OIG Issues Updated IRO Independence and Objectivity Criteria.

Date posted: September 6, 2016

The Department of Health and Human Services (HHS) Office of Inspector General (OIG) recently updated its guidance for assessing Independent Review Organizations (IROs).  Health care providers under a Corporate Integrity Agreement (CIA) engage IROs to review cost reports, physician arrangements, and claims, among other areas.  The CIA requires the IRO to certify that it conducts the review with independence and objectivity.  The OIG previously issued guidance on (1) factors affecting IRO independence and objectivity; and (2) the types of IRO reviews included in CIAs.  The most recent guidance contains the 2011 updates to the Government Accountability Office (GAO) auditing standards and presents examples of circumstances potentially affecting IRO independence.

The OIG considers the following GAO auditing standards to assess IRO independence and objectivity:

  • The staff assigned to perform the review must possess the technical knowledge, skills, and experience necessary to perform the specific type of CIA review for which the IRO is retained;
  • Objectivity includes impartiality, intellectual honesty, and freedom from conflicts of interest;
  • The IRO must exhibit independence of mind and independence in appearance to ensure that any opinions, findings, conclusions, judgments, and recommendations are impartial; and
  • Whether a particular threat has impaired IRO independence depends on:
    • The nature of the threat;
    • The ability of the threat to compromise or appear to compromise professional judgment; and
    • The specific safeguards applied to eliminate or reduce the threat.

Further, the OIG provided examples of services that likely would not impair IRO independence and objectivity, including:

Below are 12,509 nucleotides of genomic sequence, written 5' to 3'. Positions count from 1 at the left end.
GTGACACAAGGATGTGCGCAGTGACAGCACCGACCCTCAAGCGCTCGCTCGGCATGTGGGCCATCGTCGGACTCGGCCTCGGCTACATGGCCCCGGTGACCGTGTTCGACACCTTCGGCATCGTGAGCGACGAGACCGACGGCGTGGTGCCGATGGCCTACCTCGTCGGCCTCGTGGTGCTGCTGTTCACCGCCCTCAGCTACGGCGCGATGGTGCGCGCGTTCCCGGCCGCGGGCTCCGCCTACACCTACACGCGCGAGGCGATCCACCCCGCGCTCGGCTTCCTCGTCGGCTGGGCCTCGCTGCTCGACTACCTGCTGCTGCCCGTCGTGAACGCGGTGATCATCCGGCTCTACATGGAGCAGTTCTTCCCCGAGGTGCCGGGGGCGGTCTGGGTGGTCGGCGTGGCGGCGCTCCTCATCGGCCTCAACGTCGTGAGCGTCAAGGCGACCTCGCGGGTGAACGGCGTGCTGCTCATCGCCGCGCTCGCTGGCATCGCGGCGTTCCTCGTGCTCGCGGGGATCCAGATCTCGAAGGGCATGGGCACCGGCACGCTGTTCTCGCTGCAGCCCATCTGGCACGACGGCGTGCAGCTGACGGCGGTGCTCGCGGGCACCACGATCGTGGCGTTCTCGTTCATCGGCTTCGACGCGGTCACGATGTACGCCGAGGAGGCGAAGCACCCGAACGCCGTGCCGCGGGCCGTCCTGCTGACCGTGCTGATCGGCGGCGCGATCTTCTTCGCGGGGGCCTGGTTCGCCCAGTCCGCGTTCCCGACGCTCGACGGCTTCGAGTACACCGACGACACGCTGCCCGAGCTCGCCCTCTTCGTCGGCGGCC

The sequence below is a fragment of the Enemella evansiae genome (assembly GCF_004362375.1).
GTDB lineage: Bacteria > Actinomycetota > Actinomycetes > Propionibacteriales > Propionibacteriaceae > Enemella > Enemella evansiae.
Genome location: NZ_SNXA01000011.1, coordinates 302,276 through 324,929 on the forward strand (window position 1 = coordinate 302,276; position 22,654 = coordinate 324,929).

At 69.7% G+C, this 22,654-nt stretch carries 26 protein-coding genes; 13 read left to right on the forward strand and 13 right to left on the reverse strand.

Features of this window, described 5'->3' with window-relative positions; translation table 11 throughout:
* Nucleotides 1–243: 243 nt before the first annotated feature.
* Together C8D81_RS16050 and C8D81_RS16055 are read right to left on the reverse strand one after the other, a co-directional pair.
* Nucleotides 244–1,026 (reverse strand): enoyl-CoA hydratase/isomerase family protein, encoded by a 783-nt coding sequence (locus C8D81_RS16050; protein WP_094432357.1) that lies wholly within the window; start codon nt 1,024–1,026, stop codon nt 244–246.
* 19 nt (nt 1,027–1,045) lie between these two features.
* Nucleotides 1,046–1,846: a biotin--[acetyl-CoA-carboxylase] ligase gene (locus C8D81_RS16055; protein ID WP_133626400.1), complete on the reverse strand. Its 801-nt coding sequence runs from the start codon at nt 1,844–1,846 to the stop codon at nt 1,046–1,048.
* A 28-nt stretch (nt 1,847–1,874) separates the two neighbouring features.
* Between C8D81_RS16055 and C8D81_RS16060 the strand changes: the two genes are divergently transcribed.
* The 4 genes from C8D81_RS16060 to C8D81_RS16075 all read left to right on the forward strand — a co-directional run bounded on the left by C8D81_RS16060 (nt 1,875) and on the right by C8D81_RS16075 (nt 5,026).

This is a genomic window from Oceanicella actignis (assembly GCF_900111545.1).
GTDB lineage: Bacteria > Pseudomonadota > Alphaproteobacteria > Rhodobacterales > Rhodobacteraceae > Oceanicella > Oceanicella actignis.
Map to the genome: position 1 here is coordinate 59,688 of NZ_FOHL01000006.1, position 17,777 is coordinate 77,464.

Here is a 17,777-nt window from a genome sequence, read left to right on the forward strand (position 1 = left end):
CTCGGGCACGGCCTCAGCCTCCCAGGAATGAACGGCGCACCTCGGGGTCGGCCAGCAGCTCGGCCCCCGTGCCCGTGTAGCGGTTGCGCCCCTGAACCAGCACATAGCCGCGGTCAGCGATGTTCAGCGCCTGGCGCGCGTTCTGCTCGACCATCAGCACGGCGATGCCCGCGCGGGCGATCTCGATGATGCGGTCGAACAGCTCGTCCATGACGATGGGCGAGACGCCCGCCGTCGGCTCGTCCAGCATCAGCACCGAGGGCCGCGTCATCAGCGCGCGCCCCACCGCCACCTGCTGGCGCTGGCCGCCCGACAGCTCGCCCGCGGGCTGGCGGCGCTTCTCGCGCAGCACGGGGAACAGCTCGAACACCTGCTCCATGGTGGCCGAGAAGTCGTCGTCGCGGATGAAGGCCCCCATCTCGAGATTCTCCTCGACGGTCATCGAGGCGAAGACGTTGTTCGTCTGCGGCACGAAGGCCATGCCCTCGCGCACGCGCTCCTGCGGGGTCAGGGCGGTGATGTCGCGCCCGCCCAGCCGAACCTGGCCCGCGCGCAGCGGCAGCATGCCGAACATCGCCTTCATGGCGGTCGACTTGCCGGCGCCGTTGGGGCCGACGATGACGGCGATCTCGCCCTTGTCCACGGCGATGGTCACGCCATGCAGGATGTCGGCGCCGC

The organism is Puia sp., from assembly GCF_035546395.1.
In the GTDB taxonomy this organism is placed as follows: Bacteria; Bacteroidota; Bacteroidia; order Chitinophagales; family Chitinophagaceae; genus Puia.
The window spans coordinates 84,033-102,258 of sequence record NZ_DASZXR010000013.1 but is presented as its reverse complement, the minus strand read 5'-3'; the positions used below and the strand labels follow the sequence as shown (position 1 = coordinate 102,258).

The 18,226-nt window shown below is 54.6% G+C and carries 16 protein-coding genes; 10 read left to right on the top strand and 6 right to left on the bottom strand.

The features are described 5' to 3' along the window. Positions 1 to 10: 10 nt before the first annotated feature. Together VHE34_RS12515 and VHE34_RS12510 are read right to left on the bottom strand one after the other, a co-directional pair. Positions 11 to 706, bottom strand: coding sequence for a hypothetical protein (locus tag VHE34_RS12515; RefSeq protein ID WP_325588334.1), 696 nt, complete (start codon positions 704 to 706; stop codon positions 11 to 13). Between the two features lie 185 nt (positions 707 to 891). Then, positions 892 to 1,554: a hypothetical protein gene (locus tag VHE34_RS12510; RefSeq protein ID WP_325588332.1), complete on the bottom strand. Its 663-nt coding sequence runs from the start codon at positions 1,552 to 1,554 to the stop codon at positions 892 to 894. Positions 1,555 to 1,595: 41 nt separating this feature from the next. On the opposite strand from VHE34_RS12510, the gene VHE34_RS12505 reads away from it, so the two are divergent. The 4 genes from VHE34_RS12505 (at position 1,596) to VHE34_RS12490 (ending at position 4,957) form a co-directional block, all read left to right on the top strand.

• Conducting general compliance training on the provider’s CIA requirements and overall compliance program;
  • Completing routine tasks surrounding the provider’s confidential disclosure program;
  • Screening the provider’s employees against the federal and state exclusion databases; and
  • Performing work plan procedures developed by the provider’s internal audit department that are unrelated to the subject matter of the CIA reviews.

Additionally, the OIG provided examples of services that likely would impair IRO independence and objectivity, including:

  • Using a billing system or coding software developed by the IRO when the IRO is engaged to perform a claims review;
  • Providing specific training addressing the subject matter of the CIA review;
  • Developing the provider’s policies, procedures, or internal controls systems; and
  • Participating in decision making related to the provider’s confidential disclosure program.

The OIG guidance is available at:


Department of Health and Human Services Office of Inspector General.  “OIG Guidance on IRO Independence and Objectivity.”  Guidance Document.  22 Aug. 2016.

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